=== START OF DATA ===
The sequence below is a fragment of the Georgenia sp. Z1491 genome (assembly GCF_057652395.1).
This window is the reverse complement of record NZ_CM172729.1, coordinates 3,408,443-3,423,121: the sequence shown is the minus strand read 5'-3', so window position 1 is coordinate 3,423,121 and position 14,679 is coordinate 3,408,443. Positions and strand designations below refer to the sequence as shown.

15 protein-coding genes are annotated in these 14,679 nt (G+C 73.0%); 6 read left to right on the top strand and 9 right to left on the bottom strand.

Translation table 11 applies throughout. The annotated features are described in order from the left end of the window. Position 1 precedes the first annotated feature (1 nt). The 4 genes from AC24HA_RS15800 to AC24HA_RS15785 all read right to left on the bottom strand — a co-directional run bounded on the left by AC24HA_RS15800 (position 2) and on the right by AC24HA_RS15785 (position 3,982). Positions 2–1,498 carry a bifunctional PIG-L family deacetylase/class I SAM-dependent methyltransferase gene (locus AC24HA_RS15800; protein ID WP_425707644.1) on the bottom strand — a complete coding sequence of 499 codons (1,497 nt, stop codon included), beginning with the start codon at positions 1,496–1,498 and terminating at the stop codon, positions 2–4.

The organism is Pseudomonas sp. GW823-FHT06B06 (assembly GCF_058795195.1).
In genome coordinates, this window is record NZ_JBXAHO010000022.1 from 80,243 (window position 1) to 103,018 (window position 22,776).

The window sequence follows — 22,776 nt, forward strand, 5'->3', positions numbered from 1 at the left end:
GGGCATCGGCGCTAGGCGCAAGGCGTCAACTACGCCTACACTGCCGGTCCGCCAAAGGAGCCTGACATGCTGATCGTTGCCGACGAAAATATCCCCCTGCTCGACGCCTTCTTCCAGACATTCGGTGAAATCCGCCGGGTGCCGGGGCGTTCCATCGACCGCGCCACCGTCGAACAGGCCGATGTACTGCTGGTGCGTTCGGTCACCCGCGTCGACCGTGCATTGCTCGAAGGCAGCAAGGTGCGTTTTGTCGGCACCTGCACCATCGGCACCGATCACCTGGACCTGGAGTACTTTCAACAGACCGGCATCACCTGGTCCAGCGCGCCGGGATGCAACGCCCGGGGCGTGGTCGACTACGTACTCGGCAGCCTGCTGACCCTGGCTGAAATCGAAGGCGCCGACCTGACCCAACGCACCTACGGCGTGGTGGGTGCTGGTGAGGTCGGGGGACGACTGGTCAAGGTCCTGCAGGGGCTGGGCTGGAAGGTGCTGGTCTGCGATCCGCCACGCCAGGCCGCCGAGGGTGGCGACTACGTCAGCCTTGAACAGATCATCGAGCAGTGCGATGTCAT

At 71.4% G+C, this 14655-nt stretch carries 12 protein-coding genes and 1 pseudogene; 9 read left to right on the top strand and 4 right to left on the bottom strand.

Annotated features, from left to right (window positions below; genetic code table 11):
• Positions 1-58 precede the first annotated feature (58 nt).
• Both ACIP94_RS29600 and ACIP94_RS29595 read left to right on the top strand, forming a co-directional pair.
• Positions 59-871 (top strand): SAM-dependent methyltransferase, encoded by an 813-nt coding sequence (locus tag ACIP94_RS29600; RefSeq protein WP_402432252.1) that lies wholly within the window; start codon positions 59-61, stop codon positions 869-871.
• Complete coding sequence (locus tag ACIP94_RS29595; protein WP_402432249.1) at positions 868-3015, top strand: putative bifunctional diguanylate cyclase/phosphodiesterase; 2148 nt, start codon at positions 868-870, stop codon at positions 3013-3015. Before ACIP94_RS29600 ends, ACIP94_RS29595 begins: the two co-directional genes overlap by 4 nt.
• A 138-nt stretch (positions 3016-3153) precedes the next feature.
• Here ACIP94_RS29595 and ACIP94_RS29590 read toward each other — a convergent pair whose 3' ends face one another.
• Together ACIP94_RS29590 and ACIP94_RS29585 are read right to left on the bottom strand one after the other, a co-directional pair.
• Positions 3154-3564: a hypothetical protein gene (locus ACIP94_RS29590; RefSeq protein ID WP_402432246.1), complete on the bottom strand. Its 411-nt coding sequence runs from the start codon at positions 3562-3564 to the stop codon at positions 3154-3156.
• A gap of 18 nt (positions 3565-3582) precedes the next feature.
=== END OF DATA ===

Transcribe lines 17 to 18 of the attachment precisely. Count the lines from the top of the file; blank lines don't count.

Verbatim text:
• Together ACIP94_RS29590 and ACIP94_RS29585 are read right to left on the bottom strand one after the other, a co-directional pair.
• Positions 3154-3564: a hypothetical protein gene (locus ACIP94_RS29590; RefSeq protein ID WP_402432246.1), complete on the bottom strand. Its 411-nt coding sequence runs from the start codon at positions 3562-3564 to the stop codon at positions 3154-3156.